Kilgray's is currently offering memoQ at a 40% discount; the offer is available until June 2, 2014 (or until there are still licenses offered at that price - only 4 remain as of this post).

In this promotion you can buy a memoQ translator pro license for 372 EUR or 462 USD instead of 620 EUR or 770 USD.

If you buy a memoQ license now, the price includes a full year of upgrades and support, a ten-lesson online course, and also a free copy of Kevin Lossner's e-book "memoQ in Quick Steps: Configuration".

If you are interested in Déjàvu X3, instead, you still have two days to take advantage of a 20% discount (if you do, you need to enter the code CREATIVITY. Click here for a link to the Atril web store.

NOTE: From time to time I post these links to software or discounts that may be of interest to other translators. When I do that, it's on my own initiative: I'm not surreptitiously selling ads on this site.

Xbench plug-in for SDL Trados Studio 2014

After a successful beta test, ApSIC announced today the official release of the ApSIC Xbench Plugin for SDL Trados Studio 2014.

This plugin integrates the two programs, and allows translators to: 
  •  QA Studio projects with Xbench just with one click from the Studio ribbon.
  •  Instantly edit any issues found by Xbench right in Studio, with all Studio project settings in place.


It also makes it even easier the use of Xbench's powerful search to look into the translation memories (and other resources) you have loaded in your project.  A very useful feature, considering the deficiencies of SDL's own concordance search.

The plugin for Studio is a free add-on and requires ApSIC Xbench 3.0 build 1186 or later and SDL Trados Studio 2014 SP1 or later.

You can watch a 5-minute video featuring this cool integration at http://www.youtube.com/watch?v=daWkATVCkvg


To download the latest buids of ApSIC Xbench 3.0 and the plugin, visit http://www.xbench.net/index.php/download

Remember: the plug-in is only available for Xbench 3.0 - another excellent reason for upgrading to the new version of the program.

Tuesday, May 27, 2014

Will SDL ever learn the difference between letters and words?

I have been using translation memory tools for about twenty years now. More and more, I’ve come to the conclusion that their most useful feature is not the ability to offer fuzzy and perfect matches (useful as they may be), but rather the concordance search, which can suggest previous translations from segments that are not similar enough to the one you are working on to qualify for a fuzzy match.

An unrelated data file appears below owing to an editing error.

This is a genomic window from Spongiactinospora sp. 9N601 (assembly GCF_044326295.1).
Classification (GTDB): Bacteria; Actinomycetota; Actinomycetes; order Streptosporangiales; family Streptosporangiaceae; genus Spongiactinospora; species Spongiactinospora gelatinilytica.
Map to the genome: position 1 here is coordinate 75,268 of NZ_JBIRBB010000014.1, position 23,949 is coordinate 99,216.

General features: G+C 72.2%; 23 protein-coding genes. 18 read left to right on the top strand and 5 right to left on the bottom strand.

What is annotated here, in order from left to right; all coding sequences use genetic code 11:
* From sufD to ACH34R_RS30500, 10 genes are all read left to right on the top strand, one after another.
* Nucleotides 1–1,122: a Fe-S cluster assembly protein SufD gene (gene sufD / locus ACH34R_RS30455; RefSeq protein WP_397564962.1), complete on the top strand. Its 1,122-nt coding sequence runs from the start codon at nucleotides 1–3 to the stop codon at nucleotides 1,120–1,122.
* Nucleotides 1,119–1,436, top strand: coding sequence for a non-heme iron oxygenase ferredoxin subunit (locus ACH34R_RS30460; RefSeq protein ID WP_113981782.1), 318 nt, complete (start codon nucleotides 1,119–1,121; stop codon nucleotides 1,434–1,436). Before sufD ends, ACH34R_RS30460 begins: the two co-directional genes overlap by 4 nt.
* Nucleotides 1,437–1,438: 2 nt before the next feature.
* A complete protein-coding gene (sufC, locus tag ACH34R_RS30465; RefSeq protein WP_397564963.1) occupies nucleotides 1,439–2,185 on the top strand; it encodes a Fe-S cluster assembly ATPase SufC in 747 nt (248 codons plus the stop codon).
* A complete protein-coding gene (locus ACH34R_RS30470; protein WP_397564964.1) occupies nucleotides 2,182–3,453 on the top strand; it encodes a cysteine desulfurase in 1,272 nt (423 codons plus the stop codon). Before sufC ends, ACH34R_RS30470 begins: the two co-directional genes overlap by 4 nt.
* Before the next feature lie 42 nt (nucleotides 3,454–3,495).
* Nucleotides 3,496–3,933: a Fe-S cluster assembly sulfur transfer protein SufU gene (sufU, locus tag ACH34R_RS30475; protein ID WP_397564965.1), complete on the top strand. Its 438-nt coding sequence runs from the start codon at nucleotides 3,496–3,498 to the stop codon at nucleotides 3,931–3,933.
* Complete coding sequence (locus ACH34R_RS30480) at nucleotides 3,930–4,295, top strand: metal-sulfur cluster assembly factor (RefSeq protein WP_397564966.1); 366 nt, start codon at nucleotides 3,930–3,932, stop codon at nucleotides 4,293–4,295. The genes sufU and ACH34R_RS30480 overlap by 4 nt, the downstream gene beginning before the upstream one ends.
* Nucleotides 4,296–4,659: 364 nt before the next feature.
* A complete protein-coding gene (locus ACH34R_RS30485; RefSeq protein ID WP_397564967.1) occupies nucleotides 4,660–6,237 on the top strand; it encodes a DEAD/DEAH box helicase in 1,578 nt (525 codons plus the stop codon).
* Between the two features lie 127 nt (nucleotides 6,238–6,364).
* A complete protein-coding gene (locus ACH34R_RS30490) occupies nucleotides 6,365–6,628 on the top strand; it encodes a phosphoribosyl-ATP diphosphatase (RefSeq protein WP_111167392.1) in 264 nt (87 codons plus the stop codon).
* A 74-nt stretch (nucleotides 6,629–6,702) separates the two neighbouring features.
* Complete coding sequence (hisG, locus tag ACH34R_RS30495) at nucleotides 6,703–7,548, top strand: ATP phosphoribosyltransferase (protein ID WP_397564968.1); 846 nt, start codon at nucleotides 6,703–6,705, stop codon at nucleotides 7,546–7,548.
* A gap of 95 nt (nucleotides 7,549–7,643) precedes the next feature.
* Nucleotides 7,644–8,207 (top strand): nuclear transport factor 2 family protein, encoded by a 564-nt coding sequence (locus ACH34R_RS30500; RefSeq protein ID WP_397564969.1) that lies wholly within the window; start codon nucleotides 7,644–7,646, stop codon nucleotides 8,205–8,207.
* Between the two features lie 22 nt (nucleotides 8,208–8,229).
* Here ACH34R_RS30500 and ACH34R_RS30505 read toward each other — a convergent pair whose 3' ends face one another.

And this is why I get so annoyed with SDL: they think that if the memory does not contain the word you are looking for, it is useful to show you words that sort of look like it.

This is not useful: if I don’t have a word in my memory, I want the concordance search to clearly show that. I don’t want it to show me words that, since they contain most of the letters in the word I’m looking for, are considered by the algorithms used by SDL to be similar enough.

Not only this is not useful: it is positively annoying and harmful: if the program does not show any concordance, I just go on with my translation. If it shows a bogus concordance, I waste some precious time before I realize that the help I’ve been offered by the program is crap.

Case in point: I’m translating some marketing copy about watches, and wanted to check in my memory how I had translated previously the adjective “striking”. Turns out I had not translated that word before, but instead of indicating that no match had been found, Studio offered as suggestions “ticking” and “training” (with “ticking” considered as a 79% match for “stricking” and “training as a 75% match).



A memo to whomever designed the concordance matching algorithms used by Studio: if two words are not the same, they are not a match for each other: not a 79% match, nor a 75% match. Don’t waste our time with bogus matches that are no help at all.

Thursday, May 22, 2014

Déjàxu X3: 20% discount until May 30

If you are planning to buy déjavu X3 (or upgrade to this new version), Atril is offering a 20% discount until May 30.

To take advantage of the discount, used code CREATIVITY in Atril's web store.

I have good memories about the early versions of déjavu, and of the outstanding service Emilio Benito provided: I was one of the very first users (I think that the serial number on my diskette was as 27), but I haven't used the program in over twenty years now.

Still, it's good that SDL and Kilgray still have competition.

Update: Role of Translation in Nation Building now available also as an eBook

Role of Translation in Nation Building (see my previous post about this book), a book edited by Ravi Kumar, the President of the Indian Translators Association, is  now also available in eBook format.

If you are interested, you can use this link to go to the Hind Center web page. There you can purchase the book or find more information about it.